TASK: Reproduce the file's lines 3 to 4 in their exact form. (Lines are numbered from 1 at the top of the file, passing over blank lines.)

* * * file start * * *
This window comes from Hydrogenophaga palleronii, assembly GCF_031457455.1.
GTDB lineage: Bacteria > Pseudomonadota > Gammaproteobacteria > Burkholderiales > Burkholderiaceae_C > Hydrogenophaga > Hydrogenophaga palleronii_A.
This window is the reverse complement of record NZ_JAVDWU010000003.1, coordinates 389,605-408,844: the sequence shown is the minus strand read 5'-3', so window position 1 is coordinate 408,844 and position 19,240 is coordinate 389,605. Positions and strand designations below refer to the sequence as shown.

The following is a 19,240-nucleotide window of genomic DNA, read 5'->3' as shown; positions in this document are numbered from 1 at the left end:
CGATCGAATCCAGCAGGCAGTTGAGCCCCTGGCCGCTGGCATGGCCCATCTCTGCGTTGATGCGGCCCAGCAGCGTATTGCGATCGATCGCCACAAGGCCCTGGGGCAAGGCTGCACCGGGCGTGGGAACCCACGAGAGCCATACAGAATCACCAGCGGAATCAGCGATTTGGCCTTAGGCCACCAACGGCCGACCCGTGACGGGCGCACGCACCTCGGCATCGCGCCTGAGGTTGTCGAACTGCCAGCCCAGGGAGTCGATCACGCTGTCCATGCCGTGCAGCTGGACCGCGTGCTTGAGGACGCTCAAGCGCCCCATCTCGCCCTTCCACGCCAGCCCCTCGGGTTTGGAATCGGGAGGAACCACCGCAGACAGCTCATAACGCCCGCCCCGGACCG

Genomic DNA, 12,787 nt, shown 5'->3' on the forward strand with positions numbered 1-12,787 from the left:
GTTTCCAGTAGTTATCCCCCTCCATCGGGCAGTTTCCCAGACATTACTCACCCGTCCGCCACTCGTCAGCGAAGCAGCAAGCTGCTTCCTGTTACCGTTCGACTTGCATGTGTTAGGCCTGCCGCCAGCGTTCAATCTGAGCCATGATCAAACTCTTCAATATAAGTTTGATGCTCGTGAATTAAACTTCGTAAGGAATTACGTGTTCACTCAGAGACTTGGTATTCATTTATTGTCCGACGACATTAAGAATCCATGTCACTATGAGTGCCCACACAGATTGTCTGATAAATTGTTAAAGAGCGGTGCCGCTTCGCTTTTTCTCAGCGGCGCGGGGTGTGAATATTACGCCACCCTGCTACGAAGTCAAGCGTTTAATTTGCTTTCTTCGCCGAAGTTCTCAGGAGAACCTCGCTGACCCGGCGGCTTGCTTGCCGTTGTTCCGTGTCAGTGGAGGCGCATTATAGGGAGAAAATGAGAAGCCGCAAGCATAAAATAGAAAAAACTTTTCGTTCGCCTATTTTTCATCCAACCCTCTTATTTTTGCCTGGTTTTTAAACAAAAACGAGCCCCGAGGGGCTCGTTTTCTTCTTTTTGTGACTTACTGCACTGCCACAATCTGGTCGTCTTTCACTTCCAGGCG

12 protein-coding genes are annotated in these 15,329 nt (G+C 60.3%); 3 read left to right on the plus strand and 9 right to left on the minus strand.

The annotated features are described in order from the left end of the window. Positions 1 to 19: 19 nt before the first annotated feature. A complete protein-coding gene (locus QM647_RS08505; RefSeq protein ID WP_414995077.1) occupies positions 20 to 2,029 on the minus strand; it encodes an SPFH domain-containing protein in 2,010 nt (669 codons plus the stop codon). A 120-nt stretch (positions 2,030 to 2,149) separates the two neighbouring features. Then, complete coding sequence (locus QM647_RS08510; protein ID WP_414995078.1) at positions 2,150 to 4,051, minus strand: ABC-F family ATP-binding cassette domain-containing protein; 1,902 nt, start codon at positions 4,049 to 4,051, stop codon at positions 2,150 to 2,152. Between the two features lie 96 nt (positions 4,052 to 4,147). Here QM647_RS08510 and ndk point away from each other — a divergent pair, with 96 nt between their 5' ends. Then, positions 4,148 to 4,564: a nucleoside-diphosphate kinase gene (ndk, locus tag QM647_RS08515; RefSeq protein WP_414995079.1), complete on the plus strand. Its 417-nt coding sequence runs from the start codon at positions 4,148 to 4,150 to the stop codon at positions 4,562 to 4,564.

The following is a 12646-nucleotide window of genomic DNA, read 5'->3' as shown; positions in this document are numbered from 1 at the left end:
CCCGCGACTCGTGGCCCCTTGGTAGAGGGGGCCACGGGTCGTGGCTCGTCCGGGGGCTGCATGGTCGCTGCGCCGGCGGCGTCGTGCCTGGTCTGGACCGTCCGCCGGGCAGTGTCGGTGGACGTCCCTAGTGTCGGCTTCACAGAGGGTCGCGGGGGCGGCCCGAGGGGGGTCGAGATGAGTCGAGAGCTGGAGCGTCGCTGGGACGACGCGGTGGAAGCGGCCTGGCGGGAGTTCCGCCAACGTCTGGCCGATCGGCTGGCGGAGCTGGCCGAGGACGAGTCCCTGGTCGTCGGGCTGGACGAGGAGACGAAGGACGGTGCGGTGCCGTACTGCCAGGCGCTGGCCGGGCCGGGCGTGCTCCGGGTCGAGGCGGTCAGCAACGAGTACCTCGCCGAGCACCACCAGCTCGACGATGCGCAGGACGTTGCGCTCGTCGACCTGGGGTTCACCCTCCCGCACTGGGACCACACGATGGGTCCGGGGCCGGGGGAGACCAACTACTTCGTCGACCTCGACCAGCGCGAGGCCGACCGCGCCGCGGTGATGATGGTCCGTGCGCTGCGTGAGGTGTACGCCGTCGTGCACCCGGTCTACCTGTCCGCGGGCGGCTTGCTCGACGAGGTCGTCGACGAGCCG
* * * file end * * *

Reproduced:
This window is the reverse complement of record NZ_JAVDWU010000003.1, coordinates 389,605-408,844: the sequence shown is the minus strand read 5'-3', so window position 1 is coordinate 408,844 and position 19,240 is coordinate 389,605. Positions and strand designations below refer to the sequence as shown.

The following is a 19,240-nucleotide window of genomic DNA, read 5'->3' as shown; positions in this document are numbered from 1 at the left end: